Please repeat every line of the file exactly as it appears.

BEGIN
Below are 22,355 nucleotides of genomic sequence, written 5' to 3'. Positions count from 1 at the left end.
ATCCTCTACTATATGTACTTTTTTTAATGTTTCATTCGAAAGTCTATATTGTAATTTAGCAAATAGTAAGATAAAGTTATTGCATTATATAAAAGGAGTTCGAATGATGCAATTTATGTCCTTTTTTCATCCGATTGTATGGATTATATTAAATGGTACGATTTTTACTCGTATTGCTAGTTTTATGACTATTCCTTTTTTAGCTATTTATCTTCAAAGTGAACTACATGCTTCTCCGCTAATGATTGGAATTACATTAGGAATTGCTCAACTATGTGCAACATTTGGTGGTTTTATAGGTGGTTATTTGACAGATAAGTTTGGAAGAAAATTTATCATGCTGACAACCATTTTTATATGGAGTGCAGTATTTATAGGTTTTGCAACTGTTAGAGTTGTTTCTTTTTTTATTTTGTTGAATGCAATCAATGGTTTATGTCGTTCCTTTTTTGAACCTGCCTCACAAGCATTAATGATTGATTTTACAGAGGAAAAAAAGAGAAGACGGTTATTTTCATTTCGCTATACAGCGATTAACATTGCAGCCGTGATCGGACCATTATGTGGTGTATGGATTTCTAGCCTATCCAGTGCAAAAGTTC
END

Below are 22,355 nucleotides of genomic sequence, written 5' to 3'. Positions count from 1 at the left end.
ATCCTCTACTATATGTACTTTTTTTAATGTTTCATTCGAAAGTCTATATTGTAATTTAGCAAATAGTAAGATAAAGTTATTGCATTATATAAAAGGAGTTCGAATGATGCAATTTATGTCCTTTTTTCATCCGATTGTATGGATTATATTAAATGGTACGATTTTTACTCGTATTGCTAGTTTTATGACTATTCCTTTTTTAGCTATTTATCTTCAAAGTGAACTACATGCTTCTCCGCTAATGATTGGAATTACATTAGGAATTGCTCAACTATGTGCAACATTTGGTGGTTTTATAGGTGGTTATTTGACAGATAAGTTTGGAAGAAAATTTATCATGCTGACAACCATTTTTATATGGAGTGCAGTATTTATAGGTTTTGCAACTGTTAGAGTTGTTTCTTTTTTTATTTTGTTGAATGCAATCAATGGTTTATGTCGTTCCTTTTTTGAACCTGCCTCACAAGCATTAATGATTGATTTTACAGAGGAAAAAAAGAGAAGACGGTTATTTTCATTTCGCTATACAGCGATTAACATTGCAGCCGTGATCGGACCATTATGTGGTGTATGGATTTCTAGCCTATCCAGTGCAAAAGTTC